Reggie And The Full Effect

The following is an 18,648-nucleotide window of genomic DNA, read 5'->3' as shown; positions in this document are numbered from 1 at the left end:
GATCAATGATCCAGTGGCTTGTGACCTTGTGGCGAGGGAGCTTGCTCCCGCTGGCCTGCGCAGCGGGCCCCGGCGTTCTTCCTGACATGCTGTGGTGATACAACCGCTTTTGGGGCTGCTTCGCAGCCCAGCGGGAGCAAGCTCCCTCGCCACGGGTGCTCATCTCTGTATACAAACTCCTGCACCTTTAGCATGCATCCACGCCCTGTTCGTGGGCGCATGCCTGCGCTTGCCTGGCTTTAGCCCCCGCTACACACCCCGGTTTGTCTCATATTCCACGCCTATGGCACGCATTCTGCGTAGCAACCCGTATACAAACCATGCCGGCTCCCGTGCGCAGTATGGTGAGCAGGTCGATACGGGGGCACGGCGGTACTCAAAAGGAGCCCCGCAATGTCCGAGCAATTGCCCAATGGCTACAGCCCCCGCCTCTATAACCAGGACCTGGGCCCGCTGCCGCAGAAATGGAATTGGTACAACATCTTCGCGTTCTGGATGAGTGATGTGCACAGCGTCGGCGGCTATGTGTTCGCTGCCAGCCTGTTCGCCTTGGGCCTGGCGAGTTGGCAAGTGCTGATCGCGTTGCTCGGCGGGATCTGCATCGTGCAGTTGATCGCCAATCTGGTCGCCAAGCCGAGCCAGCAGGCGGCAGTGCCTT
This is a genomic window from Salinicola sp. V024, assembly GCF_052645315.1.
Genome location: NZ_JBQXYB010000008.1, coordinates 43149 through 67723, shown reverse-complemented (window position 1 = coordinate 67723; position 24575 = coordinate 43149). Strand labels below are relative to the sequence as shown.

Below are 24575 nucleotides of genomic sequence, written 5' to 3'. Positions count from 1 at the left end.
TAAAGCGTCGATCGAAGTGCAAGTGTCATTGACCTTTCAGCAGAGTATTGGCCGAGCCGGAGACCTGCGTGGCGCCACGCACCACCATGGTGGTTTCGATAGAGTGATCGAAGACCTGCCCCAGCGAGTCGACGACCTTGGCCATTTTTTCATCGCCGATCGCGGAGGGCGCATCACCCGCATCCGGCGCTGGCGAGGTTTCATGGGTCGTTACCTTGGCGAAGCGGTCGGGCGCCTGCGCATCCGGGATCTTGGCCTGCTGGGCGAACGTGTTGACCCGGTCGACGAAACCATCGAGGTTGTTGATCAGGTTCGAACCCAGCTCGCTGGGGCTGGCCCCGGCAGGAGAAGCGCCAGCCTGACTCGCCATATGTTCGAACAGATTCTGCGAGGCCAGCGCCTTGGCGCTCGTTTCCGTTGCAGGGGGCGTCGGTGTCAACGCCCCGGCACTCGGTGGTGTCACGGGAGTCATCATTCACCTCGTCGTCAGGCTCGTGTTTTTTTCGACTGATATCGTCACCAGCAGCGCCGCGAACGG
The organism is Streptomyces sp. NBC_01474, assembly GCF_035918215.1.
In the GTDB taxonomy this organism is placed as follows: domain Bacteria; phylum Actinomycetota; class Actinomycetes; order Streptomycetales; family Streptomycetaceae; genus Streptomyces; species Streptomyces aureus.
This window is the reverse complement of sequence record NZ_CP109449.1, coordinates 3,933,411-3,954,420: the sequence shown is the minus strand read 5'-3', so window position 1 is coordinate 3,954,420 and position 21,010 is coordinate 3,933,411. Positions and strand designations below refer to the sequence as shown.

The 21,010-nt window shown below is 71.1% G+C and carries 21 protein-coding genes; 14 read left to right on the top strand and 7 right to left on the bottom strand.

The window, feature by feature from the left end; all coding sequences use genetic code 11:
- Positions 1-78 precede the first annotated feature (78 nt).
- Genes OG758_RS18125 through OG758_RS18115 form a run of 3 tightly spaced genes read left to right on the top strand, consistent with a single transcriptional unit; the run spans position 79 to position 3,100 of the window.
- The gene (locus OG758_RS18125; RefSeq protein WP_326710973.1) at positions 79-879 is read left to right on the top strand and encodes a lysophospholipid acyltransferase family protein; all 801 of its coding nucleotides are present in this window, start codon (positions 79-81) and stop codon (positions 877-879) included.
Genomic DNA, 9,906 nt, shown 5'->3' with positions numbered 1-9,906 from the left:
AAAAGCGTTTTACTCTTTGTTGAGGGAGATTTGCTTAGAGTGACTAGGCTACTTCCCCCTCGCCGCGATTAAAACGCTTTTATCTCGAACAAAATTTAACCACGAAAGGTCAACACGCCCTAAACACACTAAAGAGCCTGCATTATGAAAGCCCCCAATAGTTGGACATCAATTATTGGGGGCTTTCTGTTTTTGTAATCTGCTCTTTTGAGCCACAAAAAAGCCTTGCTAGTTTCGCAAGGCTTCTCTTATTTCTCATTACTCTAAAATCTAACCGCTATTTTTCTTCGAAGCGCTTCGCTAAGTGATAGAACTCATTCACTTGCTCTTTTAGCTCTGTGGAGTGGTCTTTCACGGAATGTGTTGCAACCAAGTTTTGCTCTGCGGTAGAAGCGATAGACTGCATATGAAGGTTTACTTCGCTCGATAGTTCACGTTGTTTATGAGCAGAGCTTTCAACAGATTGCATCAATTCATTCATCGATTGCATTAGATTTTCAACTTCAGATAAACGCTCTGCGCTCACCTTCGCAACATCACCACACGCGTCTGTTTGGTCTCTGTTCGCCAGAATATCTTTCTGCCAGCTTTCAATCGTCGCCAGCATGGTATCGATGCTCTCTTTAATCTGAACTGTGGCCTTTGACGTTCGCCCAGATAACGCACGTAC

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Reggie and the Full Effect combine infectious melodies, sappy love songs, good-natured yet offbeat slyness, and comic sensibility like virtually no other “band” before them. Reggie albums are full of skits, hooky pop songs, and chunky guitar playing that appeal to fans of punk rock, emo, and hardcore alike. There are two sides to the Reggie and the Full Effect story. One is fictitious and humorous — the tale of a bluesman named Reggie who vanished at the height of his career, and whose lost “White Chocolate Studios” recordings were recently unearthed and dropped at the doorstep of a couple of independent record labels. The other is the real story. Reggie is actually the Get Up Kids’ keyboard player and former Coalesce drummer James Dewees, making records on which he plays all of the instruments. The project began during some downtime for Coalesce. Dewees recorded a batch of songs starting with the drums first, building them all the way up on his own. Occasionally, members of the Get Up Kids would drop by the Kansas City studio to participate, but for the most part, the songs contained on Reggie’s albums are solely of Dewees’ creation. Second Nature Recordings released the first album, playfully titled Greatest Hits 1984-1987, in 1998. After that, Dewees performed a handful of live shows with the Get Up Kids as his backing band. Shortly before Coalesce disbanded, Dewees joined up with the Get Up Kids full-time, not long before they signed with Vagrant for both themselves and Reggie and the Full Effect, inking a deal that also included the creation of their own Heroes and Villains imprint. The second Reggie album, Promotional Copy, was conceived at Red House Studios together with producer Ed Rose, and surfaced in 2000. It was supported by a string of live dates utilizing members of Ultimate Fakebook. That same year, Reggie released a split 7” single with the band Koufax. In 2001, Reggie and the Full Effect toured on a leg of the Vagrant America package tour. Dewees rejoined a re-formed Coalesce in 2002, while continuing to work with the Get Up Kids and as Reggie. He also split his time recording another Reggie and the Full Effect album. Under the Tray, which highlighted some of the band’s brightest work, arrived in February 2003. The more personal Songs Not to Get Married To was issued two years later, and included guest appearances from the likes of members of the Get Up Kids, Coalesce, and From Autumn to Ashes — or as Dewees puts it, his “all-star friends.” Last Stop: Crappy Town, the group’s fifth long-player, arrived in 2008, followed by No Country for Old Musicians in 2013 and 41 in early 2018. ~ Ryan J. Downey & MacKenzie Wilson